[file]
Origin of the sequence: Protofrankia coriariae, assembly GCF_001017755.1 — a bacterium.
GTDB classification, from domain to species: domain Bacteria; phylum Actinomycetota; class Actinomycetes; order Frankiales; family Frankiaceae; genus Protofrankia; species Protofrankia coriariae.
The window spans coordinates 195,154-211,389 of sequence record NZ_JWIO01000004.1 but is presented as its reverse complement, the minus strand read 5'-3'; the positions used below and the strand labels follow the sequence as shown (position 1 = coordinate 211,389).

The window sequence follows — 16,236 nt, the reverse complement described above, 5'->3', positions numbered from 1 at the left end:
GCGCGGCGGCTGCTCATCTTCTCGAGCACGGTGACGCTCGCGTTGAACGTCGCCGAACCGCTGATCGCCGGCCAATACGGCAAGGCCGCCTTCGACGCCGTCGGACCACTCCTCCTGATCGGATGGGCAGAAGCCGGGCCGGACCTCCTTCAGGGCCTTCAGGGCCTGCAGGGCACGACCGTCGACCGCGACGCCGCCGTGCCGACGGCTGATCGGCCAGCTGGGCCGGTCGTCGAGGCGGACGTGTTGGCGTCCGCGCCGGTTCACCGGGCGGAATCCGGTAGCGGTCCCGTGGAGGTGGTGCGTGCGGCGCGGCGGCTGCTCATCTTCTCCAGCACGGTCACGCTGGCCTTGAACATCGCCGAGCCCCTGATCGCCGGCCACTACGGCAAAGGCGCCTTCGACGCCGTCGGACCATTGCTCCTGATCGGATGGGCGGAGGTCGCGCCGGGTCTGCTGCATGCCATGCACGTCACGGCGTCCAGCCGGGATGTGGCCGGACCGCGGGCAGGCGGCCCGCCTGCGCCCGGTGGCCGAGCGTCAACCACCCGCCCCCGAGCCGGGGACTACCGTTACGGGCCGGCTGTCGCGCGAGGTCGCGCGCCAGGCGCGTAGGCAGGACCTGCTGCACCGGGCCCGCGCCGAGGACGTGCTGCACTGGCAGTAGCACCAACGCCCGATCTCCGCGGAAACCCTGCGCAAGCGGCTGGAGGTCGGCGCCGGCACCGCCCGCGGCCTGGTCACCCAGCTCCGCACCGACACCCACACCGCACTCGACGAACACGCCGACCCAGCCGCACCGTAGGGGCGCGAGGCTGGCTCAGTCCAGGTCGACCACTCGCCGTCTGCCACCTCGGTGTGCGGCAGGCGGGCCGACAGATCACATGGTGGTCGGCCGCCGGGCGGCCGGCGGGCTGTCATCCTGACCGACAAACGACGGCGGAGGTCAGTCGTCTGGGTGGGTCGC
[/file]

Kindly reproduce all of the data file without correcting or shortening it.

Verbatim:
Origin of the sequence: Protofrankia coriariae, assembly GCF_001017755.1 — a bacterium.
GTDB classification, from domain to species: domain Bacteria; phylum Actinomycetota; class Actinomycetes; order Frankiales; family Frankiaceae; genus Protofrankia; species Protofrankia coriariae.
The window spans coordinates 195,154-211,389 of sequence record NZ_JWIO01000004.1 but is presented as its reverse complement, the minus strand read 5'-3'; the positions used below and the strand labels follow the sequence as shown (position 1 = coordinate 211,389).

The window sequence follows — 16,236 nt, the reverse complement described above, 5'->3', positions numbered from 1 at the left end:
GCGCGGCGGCTGCTCATCTTCTCGAGCACGGTGACGCTCGCGTTGAACGTCGCCGAACCGCTGATCGCCGGCCAATACGGCAAGGCCGCCTTCGACGCCGTCGGACCACTCCTCCTGATCGGATGGGCAGAAGCCGGGCCGGACCTCCTTCAGGGCCTTCAGGGCCTGCAGGGCACGACCGTCGACCGCGACGCCGCCGTGCCGACGGCTGATCGGCCAGCTGGGCCGGTCGTCGAGGCGGACGTGTTGGCGTCCGCGCCGGTTCACCGGGCGGAATCCGGTAGCGGTCCCGTGGAGGTGGTGCGTGCGGCGCGGCGGCTGCTCATCTTCTCCAGCACGGTCACGCTGGCCTTGAACATCGCCGAGCCCCTGATCGCCGGCCACTACGGCAAAGGCGCCTTCGACGCCGTCGGACCATTGCTCCTGATCGGATGGGCGGAGGTCGCGCCGGGTCTGCTGCATGCCATGCACGTCACGGCGTCCAGCCGGGATGTGGCCGGACCGCGGGCAGGCGGCCCGCCTGCGCCCGGTGGCCGAGCGTCAACCACCCGCCCCCGAGCCGGGGACTACCGTTACGGGCCGGCTGTCGCGCGAGGTCGCGCGCCAGGCGCGTAGGCAGGACCTGCTGCACCGGGCCCGCGCCGAGGACGTGCTGCACTGGCAGTAGCACCAACGCCCGATCTCCGCGGAAACCCTGCGCAAGCGGCTGGAGGTCGGCGCCGGCACCGCCCGCGGCCTGGTCACCCAGCTCCGCACCGACACCCACACCGCACTCGACGAACACGCCGACCCAGCCGCACCGTAGGGGCGCGAGGCTGGCTCAGTCCAGGTCGACCACTCGCCGTCTGCCACCTCGGTGTGCGGCAGGCGGGCCGACAGATCACATGGTGGTCGGCCGCCGGGCGGCCGGCGGGCTGTCATCCTGACCGACAAACGACGGCGGAGGTCAGTCGTCTGGGTGGGTCGC